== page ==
Cadbury’s sweet interlude with Digital

22 Aug,2013


By Shephali Bhatt


Hamilton Holt was right after all – nothing worthwhile comes easily. Which is why if you wanted a Cadbury Bournville back in 2008, you couldn’t just buy it, you had to ‘earn it’.


It was the campaign that spurred the first big relaunch for the brand which had spent years as a niche product. Some even attributed its continued existence to sentimental reasons: Bournville is named after the site of the first large Cadbury factory and model village. In its revamped avatar, it aimed to appeal to sophisticated adults craving a premium dark chocolate experience. Set in an idyllic European milieu, the launch spot had a quintessentially British journalist bragging about owning a bar of Bournville who gets abducted by a giant bird because he hadn’t “earned” it. With 85% of the marketing spend on TV and the rest on print and OOH, the launch campaign ran for 15-16 weeks a year for three years until it was time to focus on the ingredients that went into making a Bournville.


The focus of the campaign turned to all those cocoa beans that never became a Bournville, because that was a prerogative of ‘Original Ghana Cocoa beans’ only. “The idea was to build awareness and generate trials for the brand. These campaigns helped establish Bournville as a premium chocolate with an international appeal and a distinct proposition,” says Anil Viswanathan, VP – chocolates category, Cadbury India.


It was around 2011-12 that the brand started exploring the digital platform and allocated 30% of its marketing budget to the medium. This was followed by a tie-up with Warner Bros around the release of The Dark Knight Rises. “While movie promotions don’t last more than 10 days, conversations around a movie start a month in advance,” notes Shekhar Banerjee, Senior VP and head of Pinnacle at Madison (the media agency that handles Cadbury). Capitalizing on the conversation around the biggest release of last year, the agency created an augmented reality based motion sensing game – The Bean Hunt. The winner won a free trip for two to Warner Bros Movie World in Australia. This was coupled with activity on YouTube (videos with trivia around the Batman franchise) and Facebook. It led to an addition of 6.5 lakh users on the social networking site within a month and the interaction figures soared by 4000%. It was enough to convince the brand to take a huge punt on the medium.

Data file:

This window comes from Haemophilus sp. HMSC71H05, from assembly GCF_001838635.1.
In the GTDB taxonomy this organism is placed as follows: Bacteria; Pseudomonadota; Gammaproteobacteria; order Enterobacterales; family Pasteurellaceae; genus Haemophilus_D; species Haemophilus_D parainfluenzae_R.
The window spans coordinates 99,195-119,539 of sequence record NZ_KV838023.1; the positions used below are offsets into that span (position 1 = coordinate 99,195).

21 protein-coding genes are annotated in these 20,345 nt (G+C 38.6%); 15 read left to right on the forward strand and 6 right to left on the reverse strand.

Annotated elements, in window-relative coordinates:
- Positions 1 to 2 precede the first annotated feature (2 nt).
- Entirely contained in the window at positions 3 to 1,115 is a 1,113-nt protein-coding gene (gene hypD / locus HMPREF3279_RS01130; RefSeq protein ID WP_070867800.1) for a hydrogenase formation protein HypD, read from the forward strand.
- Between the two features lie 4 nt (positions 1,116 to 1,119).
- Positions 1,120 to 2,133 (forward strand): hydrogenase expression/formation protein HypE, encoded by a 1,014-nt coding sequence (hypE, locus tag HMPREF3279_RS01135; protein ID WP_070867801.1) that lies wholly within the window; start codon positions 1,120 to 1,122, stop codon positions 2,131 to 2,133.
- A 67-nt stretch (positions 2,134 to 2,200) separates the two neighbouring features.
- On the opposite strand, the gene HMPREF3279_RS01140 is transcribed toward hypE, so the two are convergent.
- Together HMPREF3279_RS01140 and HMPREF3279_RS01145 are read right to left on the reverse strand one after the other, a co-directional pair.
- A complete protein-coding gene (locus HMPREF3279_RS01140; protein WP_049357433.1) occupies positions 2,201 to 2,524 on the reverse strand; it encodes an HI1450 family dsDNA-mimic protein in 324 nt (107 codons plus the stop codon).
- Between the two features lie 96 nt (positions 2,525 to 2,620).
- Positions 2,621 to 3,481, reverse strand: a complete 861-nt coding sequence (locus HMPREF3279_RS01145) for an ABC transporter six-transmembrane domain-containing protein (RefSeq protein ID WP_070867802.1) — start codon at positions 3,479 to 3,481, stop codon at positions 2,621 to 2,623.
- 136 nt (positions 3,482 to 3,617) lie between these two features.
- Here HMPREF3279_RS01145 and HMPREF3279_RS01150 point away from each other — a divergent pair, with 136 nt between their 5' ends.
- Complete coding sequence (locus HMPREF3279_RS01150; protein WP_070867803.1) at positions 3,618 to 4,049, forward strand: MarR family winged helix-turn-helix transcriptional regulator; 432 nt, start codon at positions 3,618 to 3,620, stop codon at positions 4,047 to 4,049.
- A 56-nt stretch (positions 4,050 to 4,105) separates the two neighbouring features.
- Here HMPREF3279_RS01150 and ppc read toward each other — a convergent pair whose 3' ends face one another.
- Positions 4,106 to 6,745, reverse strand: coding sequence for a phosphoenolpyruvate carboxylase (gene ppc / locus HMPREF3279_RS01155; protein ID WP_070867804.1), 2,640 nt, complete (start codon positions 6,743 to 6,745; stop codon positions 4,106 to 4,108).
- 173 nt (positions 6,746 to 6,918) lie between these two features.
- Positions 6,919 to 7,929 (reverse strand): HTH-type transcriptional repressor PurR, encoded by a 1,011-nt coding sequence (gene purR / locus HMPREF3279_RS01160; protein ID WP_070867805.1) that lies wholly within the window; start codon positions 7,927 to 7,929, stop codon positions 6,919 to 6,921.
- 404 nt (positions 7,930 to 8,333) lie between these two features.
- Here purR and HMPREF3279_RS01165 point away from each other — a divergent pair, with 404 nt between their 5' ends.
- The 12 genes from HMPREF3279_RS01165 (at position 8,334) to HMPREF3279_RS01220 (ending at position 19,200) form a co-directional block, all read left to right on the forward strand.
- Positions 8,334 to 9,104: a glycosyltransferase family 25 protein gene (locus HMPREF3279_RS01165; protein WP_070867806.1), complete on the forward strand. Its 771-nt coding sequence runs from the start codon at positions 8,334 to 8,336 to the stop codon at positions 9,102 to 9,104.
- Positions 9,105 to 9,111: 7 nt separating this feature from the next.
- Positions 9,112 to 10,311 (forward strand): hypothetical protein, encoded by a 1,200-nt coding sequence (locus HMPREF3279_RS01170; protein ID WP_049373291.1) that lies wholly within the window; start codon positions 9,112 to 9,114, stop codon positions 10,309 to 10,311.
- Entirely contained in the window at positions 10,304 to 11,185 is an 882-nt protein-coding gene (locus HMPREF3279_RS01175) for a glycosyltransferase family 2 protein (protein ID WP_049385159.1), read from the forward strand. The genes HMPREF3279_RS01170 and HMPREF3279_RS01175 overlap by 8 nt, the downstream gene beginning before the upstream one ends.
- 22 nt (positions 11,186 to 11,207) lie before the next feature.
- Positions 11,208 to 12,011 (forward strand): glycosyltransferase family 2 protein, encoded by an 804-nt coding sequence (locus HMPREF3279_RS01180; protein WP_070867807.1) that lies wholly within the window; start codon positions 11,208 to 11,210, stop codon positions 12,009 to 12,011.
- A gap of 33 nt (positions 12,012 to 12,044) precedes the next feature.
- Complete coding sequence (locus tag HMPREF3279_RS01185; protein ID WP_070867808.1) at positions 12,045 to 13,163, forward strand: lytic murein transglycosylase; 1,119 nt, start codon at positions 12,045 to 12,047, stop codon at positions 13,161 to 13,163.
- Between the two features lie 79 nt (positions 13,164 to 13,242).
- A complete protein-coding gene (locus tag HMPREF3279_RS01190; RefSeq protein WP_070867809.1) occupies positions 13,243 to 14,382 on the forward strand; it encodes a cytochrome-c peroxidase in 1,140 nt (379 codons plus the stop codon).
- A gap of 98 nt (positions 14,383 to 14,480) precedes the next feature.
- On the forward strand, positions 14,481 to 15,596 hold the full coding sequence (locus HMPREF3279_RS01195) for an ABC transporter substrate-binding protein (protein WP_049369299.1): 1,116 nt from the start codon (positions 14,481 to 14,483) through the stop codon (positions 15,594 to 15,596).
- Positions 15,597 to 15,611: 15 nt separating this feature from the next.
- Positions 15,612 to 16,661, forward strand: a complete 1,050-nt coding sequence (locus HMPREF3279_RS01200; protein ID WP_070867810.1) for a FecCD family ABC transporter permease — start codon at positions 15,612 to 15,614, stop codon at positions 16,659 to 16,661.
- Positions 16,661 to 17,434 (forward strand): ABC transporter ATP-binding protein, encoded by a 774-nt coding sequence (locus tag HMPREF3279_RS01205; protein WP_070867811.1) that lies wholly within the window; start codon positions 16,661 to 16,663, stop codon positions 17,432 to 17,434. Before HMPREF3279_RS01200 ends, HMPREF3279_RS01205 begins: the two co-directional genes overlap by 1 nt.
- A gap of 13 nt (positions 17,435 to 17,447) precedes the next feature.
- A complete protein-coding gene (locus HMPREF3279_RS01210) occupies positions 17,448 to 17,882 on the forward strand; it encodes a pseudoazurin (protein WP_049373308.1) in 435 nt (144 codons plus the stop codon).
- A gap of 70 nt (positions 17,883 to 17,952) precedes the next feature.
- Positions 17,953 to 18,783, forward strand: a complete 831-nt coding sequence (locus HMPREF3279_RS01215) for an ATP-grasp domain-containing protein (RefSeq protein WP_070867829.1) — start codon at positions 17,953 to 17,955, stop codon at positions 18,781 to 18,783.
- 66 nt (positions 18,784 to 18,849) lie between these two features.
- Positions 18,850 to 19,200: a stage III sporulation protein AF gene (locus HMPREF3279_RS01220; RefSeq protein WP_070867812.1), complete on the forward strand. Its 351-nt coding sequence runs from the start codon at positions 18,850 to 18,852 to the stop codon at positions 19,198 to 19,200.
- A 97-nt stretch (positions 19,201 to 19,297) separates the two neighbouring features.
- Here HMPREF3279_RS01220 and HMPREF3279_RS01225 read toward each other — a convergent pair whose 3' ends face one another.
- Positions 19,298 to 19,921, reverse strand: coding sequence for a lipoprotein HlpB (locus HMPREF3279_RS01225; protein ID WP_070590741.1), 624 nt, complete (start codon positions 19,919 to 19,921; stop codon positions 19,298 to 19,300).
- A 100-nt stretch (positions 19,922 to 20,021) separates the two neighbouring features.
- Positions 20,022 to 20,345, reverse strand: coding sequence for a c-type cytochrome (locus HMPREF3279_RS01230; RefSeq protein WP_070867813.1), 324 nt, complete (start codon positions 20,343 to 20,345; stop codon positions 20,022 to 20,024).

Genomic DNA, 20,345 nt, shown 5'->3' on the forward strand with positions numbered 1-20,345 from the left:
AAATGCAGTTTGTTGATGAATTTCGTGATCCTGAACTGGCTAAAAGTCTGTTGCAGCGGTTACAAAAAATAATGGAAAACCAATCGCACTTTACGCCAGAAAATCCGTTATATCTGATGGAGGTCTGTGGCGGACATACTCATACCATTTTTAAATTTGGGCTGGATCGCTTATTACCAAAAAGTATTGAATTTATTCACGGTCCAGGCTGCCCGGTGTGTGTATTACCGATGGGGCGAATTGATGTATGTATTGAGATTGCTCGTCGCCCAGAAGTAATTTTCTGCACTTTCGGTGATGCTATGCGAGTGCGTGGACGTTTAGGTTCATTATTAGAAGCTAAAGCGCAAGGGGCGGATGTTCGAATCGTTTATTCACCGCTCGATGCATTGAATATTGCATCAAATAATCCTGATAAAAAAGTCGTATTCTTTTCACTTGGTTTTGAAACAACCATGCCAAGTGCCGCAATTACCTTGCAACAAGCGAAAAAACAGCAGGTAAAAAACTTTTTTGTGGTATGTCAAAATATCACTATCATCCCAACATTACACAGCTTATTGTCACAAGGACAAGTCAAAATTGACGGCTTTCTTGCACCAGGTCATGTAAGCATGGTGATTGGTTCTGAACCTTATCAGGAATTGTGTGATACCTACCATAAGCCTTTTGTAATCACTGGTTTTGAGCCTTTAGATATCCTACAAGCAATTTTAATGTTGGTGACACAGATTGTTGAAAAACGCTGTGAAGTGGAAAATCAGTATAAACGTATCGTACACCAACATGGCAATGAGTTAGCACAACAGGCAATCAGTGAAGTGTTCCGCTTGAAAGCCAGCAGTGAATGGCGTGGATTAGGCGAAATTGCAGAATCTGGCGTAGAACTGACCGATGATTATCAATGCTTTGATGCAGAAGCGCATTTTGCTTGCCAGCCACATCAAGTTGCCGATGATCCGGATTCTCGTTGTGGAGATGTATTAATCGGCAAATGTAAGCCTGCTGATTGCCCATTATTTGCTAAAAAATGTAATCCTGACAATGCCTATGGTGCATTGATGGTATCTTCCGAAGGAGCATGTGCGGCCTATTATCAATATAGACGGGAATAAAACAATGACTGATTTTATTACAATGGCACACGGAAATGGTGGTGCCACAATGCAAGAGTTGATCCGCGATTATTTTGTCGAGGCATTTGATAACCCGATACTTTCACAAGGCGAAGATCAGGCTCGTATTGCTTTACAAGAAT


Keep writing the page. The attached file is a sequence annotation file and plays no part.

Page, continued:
Starting 2013, Bournville has set digital as its lead, accounting for 60% of its annual budget. TV remains the second with close to 30% with the rest allocated to OOH. Viswanathan explains that Bournville’s current TG (SEC A, between the age group of 19-30) is an audience that uses social media as the primary vehicle to maintain and extend their networks. The shift will help the brand by being present where its target audience is, and will help the brand building exercise by riding on leading trends.


In March this year, Bournville launched a Cranberry variant, only on digital, and reached out to 26 million unique users. The campaign involved multiple videos created by Ogilvy India, the creative agency on the brand, which were only run online. “Today, Cranberry has a recall of 23% which is higher than the other variants of Bournville that existed in the market for years,” asserts Banerjee.


Bournville’s current campaign ‘not so sweet’ (NSS) is an attempt to retire ‘have you earned it’. It’s tongue-in-cheek, it’s cheeky and aspires to align the brand with young adults who like their not so sweet dark chocolate. The exclusive launch of this campaign on digital media has led to an increase in brand conversation by 800%. Along with the ad film that shuns the overtly sweet, there’s a Twitter campaign called ‘Tape a Tweet’ that allows users to throw overtly sweet situations at the brand on Twitter where they promptly get converted into one minute videos. The 9-person strong digital team at Pinnacle has built analytics that quantify the ROI of social media on its two brand metrics for digital-engagement levels and conversation association of NSS. They like to call them social GRP.


In addition, they’ve classified their target audience into digital clusters to help draft a better content strategy for the brand. Experts say that 60% of the brand’s marketing budget would be close to Rs 12 crore. “With that kind of money and a significant reach, Bournville will stand out,” Harshil Karia, co-founder and online strategist at Foxymoron points out. Since no other brand in the category is that prevalent in the medium, it gives Bournville the maximum share of voice, he adds. Normally, it takes a period of three years for advertising on this medium to reflect on sales. It will be interesting to see how Bournville’s transition from traditional to digital pays off in the long run.


Source:The Economic Times

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